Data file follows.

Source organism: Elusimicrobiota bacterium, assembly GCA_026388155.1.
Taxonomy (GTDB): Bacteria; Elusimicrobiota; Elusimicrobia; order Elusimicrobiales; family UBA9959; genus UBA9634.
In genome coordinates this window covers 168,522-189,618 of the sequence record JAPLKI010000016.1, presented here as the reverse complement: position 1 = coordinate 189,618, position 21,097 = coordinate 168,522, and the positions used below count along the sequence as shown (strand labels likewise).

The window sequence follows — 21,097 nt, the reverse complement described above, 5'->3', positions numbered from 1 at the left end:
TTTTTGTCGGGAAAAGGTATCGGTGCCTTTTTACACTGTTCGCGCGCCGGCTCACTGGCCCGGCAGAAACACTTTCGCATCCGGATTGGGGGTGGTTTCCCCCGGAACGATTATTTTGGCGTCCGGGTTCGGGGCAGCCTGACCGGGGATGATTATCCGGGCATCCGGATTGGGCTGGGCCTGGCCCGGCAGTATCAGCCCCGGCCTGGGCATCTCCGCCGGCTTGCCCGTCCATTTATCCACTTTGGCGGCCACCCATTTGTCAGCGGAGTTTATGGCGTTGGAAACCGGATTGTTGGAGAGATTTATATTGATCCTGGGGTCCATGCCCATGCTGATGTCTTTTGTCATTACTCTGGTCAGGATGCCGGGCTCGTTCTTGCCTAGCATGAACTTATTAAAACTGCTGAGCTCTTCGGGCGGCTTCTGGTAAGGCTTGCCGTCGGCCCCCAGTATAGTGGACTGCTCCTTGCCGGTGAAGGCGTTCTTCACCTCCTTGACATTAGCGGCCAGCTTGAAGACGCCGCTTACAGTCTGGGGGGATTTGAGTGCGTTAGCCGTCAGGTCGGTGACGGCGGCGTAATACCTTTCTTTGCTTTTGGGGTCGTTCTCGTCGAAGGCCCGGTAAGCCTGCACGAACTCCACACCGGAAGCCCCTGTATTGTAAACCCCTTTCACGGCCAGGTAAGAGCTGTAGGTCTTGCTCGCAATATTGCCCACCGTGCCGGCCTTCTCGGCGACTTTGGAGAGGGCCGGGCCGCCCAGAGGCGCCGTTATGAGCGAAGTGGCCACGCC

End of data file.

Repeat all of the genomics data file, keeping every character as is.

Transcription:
Source organism: Elusimicrobiota bacterium, assembly GCA_026388155.1.
Taxonomy (GTDB): Bacteria; Elusimicrobiota; Elusimicrobia; order Elusimicrobiales; family UBA9959; genus UBA9634.
In genome coordinates this window covers 168,522-189,618 of the sequence record JAPLKI010000016.1, presented here as the reverse complement: position 1 = coordinate 189,618, position 21,097 = coordinate 168,522, and the positions used below count along the sequence as shown (strand labels likewise).

The window sequence follows — 21,097 nt, the reverse complement described above, 5'->3', positions numbered from 1 at the left end:
TTTTTGTCGGGAAAAGGTATCGGTGCCTTTTTACACTGTTCGCGCGCCGGCTCACTGGCCCGGCAGAAACACTTTCGCATCCGGATTGGGGGTGGTTTCCCCCGGAACGATTATTTTGGCGTCCGGGTTCGGGGCAGCCTGACCGGGGATGATTATCCGGGCATCCGGATTGGGCTGGGCCTGGCCCGGCAGTATCAGCCCCGGCCTGGGCATCTCCGCCGGCTTGCCCGTCCATTTATCCACTTTGGCGGCCACCCATTTGTCAGCGGAGTTTATGGCGTTGGAAACCGGATTGTTGGAGAGATTTATATTGATCCTGGGGTCCATGCCCATGCTGATGTCTTTTGTCATTACTCTGGTCAGGATGCCGGGCTCGTTCTTGCCTAGCATGAACTTATTAAAACTGCTGAGCTCTTCGGGCGGCTTCTGGTAAGGCTTGCCGTCGGCCCCCAGTATAGTGGACTGCTCCTTGCCGGTGAAGGCGTTCTTCACCTCCTTGACATTAGCGGCCAGCTTGAAGACGCCGCTTACAGTCTGGGGGGATTTGAGTGCGTTAGCCGTCAGGTCGGTGACGGCGGCGTAATACCTTTCTTTGCTTTTGGGGTCGTTCTCGTCGAAGGCCCGGTAAGCCTGCACGAACTCCACACCGGAAGCCCCTGTATTGTAAACCCCTTTCACGGCCAGGTAAGAGCTGTAGGTCTTGCTCGCAATATTGCCCACCGTGCCGGCCTTCTCGGCGACTTTGGAGAGGGCCGGGCCGCCCAGAGGCGCCGTTATGAGCGAAGTGGCCACGCC